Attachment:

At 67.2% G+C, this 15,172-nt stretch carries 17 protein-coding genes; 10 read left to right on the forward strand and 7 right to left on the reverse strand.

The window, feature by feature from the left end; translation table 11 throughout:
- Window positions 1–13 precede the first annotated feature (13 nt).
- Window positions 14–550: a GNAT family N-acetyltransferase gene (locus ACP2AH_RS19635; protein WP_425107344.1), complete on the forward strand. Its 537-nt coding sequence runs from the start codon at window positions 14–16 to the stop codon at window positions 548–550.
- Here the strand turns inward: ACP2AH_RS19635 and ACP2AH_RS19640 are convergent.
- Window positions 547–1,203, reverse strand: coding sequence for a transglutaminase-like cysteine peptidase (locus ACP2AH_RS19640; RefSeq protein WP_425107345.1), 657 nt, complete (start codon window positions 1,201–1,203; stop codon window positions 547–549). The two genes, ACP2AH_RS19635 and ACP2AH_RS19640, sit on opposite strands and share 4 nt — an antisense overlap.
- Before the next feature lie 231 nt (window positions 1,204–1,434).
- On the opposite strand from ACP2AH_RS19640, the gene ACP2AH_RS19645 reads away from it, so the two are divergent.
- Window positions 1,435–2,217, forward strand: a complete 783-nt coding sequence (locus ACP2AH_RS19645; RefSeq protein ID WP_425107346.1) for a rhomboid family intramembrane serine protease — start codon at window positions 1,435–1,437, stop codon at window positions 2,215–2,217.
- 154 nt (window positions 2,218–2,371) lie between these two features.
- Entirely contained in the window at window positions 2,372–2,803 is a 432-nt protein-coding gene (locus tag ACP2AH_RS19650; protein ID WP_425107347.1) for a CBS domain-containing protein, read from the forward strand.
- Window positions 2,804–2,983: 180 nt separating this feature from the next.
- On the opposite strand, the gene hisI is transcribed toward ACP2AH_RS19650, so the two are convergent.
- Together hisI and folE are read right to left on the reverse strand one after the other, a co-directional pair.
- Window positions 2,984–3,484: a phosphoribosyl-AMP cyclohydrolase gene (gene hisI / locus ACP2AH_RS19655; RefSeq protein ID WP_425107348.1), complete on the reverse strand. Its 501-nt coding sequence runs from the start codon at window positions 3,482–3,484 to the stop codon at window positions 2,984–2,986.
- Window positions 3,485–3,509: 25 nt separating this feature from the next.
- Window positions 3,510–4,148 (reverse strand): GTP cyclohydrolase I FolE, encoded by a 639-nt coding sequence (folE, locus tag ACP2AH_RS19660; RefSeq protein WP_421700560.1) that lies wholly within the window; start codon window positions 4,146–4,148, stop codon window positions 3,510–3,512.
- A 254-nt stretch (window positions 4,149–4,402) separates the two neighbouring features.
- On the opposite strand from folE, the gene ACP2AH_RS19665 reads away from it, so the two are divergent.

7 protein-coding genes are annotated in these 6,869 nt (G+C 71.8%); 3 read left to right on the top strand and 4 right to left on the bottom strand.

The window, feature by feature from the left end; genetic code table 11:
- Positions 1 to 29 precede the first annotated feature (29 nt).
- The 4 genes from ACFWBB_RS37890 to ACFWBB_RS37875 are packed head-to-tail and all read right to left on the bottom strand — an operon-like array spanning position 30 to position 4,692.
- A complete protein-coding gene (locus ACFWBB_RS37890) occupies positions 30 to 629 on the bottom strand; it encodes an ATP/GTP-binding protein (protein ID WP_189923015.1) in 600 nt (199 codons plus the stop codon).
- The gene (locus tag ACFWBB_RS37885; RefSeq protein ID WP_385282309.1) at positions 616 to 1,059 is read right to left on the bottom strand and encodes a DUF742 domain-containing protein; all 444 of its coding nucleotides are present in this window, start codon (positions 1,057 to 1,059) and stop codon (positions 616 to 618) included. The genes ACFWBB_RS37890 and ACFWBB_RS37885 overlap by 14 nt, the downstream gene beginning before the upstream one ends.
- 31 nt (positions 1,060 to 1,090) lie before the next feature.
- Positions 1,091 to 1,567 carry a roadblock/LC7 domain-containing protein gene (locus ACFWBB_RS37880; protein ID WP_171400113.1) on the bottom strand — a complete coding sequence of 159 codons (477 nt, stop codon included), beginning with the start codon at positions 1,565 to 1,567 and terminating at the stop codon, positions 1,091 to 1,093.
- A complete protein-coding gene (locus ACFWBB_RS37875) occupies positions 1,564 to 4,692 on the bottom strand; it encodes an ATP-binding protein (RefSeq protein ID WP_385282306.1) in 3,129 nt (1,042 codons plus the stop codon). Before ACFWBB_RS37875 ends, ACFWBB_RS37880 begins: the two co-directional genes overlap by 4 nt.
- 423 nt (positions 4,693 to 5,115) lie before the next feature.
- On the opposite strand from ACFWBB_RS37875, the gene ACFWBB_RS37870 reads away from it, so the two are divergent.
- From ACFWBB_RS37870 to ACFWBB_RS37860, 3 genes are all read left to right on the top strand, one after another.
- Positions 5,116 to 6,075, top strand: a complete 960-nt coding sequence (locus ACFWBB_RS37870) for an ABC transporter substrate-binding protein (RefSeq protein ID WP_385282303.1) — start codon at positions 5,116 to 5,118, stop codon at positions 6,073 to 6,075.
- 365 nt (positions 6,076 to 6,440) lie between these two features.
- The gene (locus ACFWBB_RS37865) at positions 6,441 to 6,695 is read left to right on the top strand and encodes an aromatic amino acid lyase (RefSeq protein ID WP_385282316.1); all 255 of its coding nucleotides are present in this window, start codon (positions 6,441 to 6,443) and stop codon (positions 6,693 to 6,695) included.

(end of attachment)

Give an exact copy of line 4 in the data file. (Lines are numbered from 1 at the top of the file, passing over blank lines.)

- Window positions 14–550: a GNAT family N-acetyltransferase gene (locus ACP2AH_RS19635; protein WP_425107344.1), complete on the forward strand. Its 537-nt coding sequence runs from the start codon at window positions 14–16 to the stop codon at window positions 548–550.